Measurement and Testing

  • Wireless solution for the industrial IoT, adds value in plant maintenance.

Wireless solution for the industrial IoT, adds value in plant maintenance.

Feb 11 2019 Read 96 Times

Yokogawa Electric Corporation has announced that it will release the Sushi Sensor, an OpreXTM brand wireless solution, in markets other than Japan, starting with Europe (shipping in March 2019). Already available in Japan, the Sushi Sensor is a compact wireless device with integrated sensing and communication functions that is intended for use in the monitoring of plant equipment vibration and surface temperature. Optimised for industrial IoT (IIoT) applications, the Sushi Sensor enables the online monitoring of equipment operating conditions, which helps to improve equipment maintenance and prevent failures by detecting signs of abnormalities at an early stage.

As manufacturers strive to improve productivity and the efficiency of their plant maintenance operations, they have a growing need for solutions that facilitate the collection of equipment data. This is driving demand for wireless sensors that are easier and cheaper to install than conventional wired devices.

To detect signs of equipment abnormalities at an early stage and prevent unexpected equipment failures, it is essential to frequently measure the vibration and surface temperature of plant equipment such as compressors, pumps and motors, and to enable the monitoring of such data online. Although crucial equipment may already be continuously monitored by using wired sensors, this may be difficult with many other types of equipment due to the high initial cost and the challenges of wiring devices in difficult to access locations. Such equipment must be inspected during operator rounds or periodic inspections. Therefore, there is an increasing need for wireless vibration and temperature sensors that can be installed easily and at a low cost, to improve maintenance efficiency.

To meet this need, Yokogawa has developed the Sushi Sensor, a compact wireless device that measures vibration and temperature and uses LoRaWANTM, a low-power wide-area (LPWA) wireless data communication protocol that is attracting considerable interest among developers for use in IIoT applications. LPWA is a wireless communications technology which is optimised for long-distance communications and low-power consumption. LoRaWAN, an LPWA protocol that is based on an open standard, is promoted by the LoRa Alliance of more than 500 IoT companies and users worldwide.

Yokogawa released the Sushi Sensor in the Japan market in March 2018, and has already established a solid track record with the device. Yokogawa also offers field wireless systems that comply with the proven and highly reliable ISA100 WirelessTM standard and help to ensure stable and safe plant operations. This wireless networking technology based on the ISA100.11a wireless communication standard for industrial automation that was developed by the International Society of Automation (ISA).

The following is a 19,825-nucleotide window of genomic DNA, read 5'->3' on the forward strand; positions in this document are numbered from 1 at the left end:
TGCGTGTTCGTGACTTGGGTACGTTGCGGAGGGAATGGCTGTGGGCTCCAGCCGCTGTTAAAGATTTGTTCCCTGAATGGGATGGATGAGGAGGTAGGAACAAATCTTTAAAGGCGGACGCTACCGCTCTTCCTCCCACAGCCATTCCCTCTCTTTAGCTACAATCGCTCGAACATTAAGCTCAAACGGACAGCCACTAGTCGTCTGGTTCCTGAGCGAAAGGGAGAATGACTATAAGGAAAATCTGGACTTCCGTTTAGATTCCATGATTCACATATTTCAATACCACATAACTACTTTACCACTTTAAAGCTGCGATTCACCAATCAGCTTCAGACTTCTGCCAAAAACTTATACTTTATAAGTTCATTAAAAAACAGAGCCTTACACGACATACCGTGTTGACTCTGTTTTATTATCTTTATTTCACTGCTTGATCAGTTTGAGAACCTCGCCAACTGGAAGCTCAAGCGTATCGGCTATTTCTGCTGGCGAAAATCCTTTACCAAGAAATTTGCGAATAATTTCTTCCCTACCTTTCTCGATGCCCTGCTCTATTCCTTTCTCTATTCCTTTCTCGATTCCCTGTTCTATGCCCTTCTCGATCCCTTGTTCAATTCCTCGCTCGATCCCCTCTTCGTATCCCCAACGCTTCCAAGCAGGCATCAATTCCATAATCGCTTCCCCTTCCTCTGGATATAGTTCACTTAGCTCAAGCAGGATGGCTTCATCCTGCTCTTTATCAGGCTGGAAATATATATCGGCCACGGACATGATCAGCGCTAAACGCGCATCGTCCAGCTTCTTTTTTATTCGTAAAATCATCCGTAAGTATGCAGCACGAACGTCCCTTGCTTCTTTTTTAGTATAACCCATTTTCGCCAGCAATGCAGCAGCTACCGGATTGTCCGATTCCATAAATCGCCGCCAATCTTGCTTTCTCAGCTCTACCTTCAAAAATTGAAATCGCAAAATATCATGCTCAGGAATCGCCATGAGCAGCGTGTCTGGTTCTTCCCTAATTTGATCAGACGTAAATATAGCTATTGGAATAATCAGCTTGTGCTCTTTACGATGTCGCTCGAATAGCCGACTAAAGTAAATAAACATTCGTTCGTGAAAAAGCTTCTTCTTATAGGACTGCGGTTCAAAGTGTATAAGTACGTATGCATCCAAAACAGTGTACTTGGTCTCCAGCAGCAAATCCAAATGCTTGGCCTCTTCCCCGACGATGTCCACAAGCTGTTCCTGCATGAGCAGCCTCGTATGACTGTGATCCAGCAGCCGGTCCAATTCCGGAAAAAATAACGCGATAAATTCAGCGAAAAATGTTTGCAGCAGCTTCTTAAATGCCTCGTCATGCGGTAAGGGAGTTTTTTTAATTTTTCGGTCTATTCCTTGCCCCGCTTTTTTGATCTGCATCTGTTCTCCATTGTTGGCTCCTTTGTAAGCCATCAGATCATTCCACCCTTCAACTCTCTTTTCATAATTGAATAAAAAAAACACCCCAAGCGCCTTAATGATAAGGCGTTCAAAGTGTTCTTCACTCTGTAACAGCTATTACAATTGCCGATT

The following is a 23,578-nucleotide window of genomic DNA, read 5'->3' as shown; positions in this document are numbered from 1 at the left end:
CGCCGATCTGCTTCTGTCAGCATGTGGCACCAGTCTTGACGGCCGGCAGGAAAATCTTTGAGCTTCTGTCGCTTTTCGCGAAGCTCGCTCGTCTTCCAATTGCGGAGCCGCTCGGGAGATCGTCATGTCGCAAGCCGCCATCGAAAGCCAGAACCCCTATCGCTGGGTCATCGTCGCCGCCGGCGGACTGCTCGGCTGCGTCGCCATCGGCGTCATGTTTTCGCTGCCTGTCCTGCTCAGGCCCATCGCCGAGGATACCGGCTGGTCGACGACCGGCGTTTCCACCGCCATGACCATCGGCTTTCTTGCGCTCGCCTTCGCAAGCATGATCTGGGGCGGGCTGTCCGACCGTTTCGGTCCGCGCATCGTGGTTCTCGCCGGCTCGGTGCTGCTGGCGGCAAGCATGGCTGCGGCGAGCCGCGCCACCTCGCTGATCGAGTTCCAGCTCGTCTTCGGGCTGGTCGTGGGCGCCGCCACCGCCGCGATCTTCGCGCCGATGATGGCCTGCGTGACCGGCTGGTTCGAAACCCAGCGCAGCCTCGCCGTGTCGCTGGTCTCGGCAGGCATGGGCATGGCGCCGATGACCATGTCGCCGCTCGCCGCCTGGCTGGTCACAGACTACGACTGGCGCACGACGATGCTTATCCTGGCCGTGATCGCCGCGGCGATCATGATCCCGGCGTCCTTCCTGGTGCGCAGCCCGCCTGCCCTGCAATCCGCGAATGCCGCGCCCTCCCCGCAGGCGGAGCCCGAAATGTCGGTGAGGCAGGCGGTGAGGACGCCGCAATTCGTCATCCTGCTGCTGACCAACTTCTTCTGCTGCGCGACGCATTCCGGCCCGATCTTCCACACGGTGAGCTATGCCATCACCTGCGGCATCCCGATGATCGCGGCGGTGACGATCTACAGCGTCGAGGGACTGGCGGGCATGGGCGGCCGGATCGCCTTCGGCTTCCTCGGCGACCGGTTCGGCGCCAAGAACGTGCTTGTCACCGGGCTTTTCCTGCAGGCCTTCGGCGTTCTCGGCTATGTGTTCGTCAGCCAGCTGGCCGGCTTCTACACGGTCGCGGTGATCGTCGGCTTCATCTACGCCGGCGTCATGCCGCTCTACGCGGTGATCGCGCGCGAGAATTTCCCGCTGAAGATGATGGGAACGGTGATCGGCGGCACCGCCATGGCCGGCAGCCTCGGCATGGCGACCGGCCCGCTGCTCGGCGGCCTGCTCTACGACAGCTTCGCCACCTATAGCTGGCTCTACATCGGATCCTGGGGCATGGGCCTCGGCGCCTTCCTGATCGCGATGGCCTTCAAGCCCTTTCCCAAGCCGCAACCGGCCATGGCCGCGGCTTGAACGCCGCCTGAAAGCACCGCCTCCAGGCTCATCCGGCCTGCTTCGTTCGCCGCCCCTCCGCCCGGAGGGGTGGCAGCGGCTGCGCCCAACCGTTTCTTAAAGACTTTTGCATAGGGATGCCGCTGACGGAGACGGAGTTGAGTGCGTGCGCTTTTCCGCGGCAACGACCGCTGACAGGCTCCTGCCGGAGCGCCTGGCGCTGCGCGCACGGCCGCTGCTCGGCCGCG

The European release of the Sushi Sensor is set for 2019, with other regions following after that, giving its customers in various markets a greater range of optimum solutions to choose from.

The compact wireless sensor complies with the LoRaWAN communication standard for long-distance communications, and thus needs no repeaters. It is also battery-powered, eliminating the need for an external power supply. Being compact and light-weight, this sensor can be mounted easily on all kinds of plant equipment. In addition, the sensor supports near-field radio communication (NFC), which allows sensor setting and sensor condition monitoring from a smartphone via a dedicated app. This technology is suitable for short-range communications, over a distance of several centimeters, enabling quick data exchange.

Although vibration sensors and temperature sensors for IoT applications are commercially available, most of them were designed for indoor use. Yokogawa’s compact wireless Sushi Sensor is environmentally robust and is well suited for installation in harsh plant locations.

Data collected by the Sushi Sensor can be monitored either from an on-premise server or a cloud server via a LoRaWAN gateway. From the on-premise server or any device in a remote location that can access the cloud server, operators and maintenance staff can monitor the vibration and surface temperature of equipment throughout a plant.

For the monitoring of equipment operating conditions, the compact wireless sensor with integrated sensing and communication functions collects vibration and surface temperature data and transmits this data to an on-premise or cloud server via a LoRaWAN gateway.

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